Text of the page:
Hence in the days of David, when true spiritual life flourished, and un-Pharisaic knowledge of the grace of God was comparitively widely diffused, the Gentiles were looked on with no evil eye; their salvation was felt to be clearly within the compass of the convenant of Abraham; and their subjugation to the coming Messiah was regarded as one of the glorious events which should mark and grace His advent and manifestation...
Israel's degeneracy, when faith gave place to formalism, and contrite gratitude to cold and supercilious ceremony; when self-righteous pride, singularly enough keeping pace with increasing iniquity and worthlessness, arrogantly claimed right to the privileges of the covenant in very proportion as all the spirit of the covenant was violated; when the close and narrow spirit of legalism, resting its claims on carnal distinctions, and saying, 'We have Abraham to our Father,' superseded the true spirit of Israel, 'I am not worthy of the least of all the goodness and the truth which thou hast shown unto thy servant;' the idea of pure and sovereign grace being lost sight of -that grace whereby Jew and Gentile alike may be freely saved -and the kingdom of the Messiah being conceived of as earthly and limited -set up, indeed as a badge of distinction, to magnify the seed of Abraham according to the flesh; then the Gentile nations began to be looked upon as natural and irreconcilable enemies..."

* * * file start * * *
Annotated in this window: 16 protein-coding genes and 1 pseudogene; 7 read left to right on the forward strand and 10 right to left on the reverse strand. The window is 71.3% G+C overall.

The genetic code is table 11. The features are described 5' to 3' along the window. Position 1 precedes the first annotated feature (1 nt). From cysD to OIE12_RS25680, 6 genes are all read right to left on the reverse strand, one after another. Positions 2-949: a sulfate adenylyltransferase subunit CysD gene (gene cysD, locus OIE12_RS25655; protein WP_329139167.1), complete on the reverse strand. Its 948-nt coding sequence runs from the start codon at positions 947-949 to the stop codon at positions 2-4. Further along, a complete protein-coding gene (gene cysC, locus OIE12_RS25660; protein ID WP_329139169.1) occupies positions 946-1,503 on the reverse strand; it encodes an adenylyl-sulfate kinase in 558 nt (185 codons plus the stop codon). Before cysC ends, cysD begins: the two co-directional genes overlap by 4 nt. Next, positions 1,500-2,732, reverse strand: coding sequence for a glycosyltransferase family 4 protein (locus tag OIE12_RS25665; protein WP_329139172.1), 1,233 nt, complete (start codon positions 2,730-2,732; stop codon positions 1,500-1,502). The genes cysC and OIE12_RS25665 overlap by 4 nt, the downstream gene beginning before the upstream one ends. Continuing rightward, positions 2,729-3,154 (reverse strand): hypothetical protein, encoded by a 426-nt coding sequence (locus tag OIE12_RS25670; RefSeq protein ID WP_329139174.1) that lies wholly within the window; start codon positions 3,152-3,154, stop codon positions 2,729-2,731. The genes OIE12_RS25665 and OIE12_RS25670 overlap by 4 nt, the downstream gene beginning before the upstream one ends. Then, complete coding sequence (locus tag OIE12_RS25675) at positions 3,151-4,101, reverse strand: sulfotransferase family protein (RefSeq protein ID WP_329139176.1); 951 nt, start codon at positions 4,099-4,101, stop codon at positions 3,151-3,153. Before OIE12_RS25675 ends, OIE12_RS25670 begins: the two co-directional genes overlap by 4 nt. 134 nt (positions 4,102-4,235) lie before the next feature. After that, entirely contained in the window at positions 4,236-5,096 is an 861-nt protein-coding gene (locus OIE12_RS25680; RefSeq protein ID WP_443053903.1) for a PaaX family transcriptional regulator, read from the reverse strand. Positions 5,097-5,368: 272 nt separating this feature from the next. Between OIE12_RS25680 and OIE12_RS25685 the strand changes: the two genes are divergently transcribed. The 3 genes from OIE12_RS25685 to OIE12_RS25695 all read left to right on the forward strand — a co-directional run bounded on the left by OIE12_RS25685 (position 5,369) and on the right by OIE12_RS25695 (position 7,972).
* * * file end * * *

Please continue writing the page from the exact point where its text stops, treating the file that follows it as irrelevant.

Martin compares the self-righteous state of a spiritual community with the parable of the Pharisee who look down his nose at the publican.
"For in every point of view, and on whatever scale, self-righteousness is exclusive and malignant, remorselessly consigning over others to a destruction which, on its own proud merit and pre-eminence, it counts itself entitled to escape. Perhaps, more properly indeed, it came to this, that the heathen nations, as to their moral and spiritual interests, were, among Israel, objects of simple contempt and neglect, and were dealt with as if Jehovah, the God of Israel, utterly neglected them also -as if, in short, they were beyond the pale of His government; or, in other words, as if Jehovah's government were not universal, but limited to their own nation alone.
It is evident how, with such a view of their own God, their own adoring regards for Him must have been destroyed. Jehovah is the God of the spirits of all flesh, and ruleth over all the nations. Any other or more limited idea of His government, reduces Him, if not to the level, at least to the company, of the local, territorial, geographical gods of heathendom. And thus, by taking a wrong view of the relation of heathendom to the living and true God, the God of Israel, Israel virtually imbibed the very views of heathendom itself."
Martin goes on to further describe this "painful perversion of truth" as he quotes from scriptures describing the extension of the Church of God beyond the narrow pale of Judaism.
More on Jonah later...